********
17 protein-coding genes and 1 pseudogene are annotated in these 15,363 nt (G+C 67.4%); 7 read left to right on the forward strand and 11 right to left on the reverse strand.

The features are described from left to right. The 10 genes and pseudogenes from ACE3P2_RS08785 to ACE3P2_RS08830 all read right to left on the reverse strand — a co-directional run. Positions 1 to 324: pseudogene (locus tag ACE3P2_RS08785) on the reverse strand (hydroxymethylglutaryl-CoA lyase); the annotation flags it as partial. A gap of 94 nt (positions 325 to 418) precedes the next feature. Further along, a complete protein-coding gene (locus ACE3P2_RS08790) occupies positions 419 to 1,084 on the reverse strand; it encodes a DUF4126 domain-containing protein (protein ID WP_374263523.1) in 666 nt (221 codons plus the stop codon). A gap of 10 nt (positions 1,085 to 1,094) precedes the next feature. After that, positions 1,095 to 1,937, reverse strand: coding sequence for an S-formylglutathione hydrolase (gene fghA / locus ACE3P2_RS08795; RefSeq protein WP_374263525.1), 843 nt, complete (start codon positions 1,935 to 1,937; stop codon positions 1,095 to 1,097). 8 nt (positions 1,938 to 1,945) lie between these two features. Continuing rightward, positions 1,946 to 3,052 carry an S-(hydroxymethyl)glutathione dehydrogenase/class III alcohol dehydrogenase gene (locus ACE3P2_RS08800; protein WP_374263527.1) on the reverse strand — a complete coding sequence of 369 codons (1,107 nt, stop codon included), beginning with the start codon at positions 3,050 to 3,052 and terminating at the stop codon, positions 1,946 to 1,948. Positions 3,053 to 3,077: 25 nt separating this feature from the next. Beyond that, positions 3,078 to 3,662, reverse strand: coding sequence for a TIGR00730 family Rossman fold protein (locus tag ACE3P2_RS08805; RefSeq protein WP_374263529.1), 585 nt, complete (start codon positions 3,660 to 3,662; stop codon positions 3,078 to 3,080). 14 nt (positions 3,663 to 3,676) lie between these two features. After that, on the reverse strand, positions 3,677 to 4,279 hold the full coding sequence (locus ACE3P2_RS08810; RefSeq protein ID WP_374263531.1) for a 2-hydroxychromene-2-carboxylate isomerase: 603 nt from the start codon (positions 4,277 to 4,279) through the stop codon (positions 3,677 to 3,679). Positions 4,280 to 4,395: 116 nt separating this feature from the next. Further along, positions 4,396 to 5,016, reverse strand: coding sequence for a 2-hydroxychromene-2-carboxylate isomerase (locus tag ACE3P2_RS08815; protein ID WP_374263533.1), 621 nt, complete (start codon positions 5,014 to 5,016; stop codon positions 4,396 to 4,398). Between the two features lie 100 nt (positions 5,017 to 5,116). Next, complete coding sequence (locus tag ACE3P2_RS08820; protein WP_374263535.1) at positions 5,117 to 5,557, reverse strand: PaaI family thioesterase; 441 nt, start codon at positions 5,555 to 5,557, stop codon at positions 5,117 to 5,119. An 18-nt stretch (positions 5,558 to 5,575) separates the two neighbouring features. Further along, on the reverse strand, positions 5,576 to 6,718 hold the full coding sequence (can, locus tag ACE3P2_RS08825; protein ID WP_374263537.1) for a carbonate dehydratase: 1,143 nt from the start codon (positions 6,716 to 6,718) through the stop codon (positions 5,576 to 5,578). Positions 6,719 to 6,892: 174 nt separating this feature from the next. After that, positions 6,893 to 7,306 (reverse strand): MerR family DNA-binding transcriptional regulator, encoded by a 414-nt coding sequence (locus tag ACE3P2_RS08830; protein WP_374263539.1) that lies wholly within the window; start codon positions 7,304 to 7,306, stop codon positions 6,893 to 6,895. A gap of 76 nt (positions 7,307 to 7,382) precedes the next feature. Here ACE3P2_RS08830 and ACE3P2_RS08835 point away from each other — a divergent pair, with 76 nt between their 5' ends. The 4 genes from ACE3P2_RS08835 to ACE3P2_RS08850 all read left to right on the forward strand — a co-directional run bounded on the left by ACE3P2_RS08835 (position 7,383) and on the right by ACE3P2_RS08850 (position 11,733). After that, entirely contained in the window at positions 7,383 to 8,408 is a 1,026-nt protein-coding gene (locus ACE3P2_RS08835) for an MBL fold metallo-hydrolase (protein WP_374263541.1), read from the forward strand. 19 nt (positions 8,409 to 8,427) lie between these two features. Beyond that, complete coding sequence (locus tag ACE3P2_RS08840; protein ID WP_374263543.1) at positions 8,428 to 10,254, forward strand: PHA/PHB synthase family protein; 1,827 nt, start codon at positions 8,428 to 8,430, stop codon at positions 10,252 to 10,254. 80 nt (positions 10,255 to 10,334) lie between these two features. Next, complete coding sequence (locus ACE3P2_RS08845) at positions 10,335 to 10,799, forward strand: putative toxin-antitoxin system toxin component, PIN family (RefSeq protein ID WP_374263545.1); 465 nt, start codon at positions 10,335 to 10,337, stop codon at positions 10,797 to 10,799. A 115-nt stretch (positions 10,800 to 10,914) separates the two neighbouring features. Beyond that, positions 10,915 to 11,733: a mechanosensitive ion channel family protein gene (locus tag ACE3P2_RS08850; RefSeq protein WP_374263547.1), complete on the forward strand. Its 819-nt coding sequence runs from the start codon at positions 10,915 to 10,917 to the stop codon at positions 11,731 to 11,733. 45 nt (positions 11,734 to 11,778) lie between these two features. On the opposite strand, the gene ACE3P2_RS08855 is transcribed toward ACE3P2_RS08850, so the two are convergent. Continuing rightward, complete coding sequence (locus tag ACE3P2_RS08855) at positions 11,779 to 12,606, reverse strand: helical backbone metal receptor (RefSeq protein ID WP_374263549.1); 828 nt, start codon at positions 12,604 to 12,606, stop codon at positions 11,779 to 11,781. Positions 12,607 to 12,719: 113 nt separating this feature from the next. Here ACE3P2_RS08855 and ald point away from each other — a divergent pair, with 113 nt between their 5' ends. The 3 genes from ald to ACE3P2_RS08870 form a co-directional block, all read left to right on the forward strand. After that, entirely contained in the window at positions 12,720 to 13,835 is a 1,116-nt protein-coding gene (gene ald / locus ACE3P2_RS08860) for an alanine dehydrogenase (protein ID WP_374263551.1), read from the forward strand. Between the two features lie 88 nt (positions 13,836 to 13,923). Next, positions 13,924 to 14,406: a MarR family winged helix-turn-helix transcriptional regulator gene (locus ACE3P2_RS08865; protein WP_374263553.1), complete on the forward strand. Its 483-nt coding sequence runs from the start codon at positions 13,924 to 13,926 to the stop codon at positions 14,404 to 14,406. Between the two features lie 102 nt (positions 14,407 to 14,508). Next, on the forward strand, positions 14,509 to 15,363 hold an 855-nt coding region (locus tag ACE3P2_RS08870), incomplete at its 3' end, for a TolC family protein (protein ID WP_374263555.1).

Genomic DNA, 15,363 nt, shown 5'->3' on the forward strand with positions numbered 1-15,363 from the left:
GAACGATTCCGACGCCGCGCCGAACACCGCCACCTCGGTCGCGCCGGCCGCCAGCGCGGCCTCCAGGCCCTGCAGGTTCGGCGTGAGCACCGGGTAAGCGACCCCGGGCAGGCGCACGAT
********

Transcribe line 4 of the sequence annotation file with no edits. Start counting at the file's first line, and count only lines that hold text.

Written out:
GAACGATTCCGACGCCGCGCCGAACACCGCCACCTCGGTCGCGCCGGCCGCCAGCGCGGCCTCCAGGCCCTGCAGGTTCGGCGTGAGCACCGGGTAAGCGACCCCGGGCAGGCGCACGAT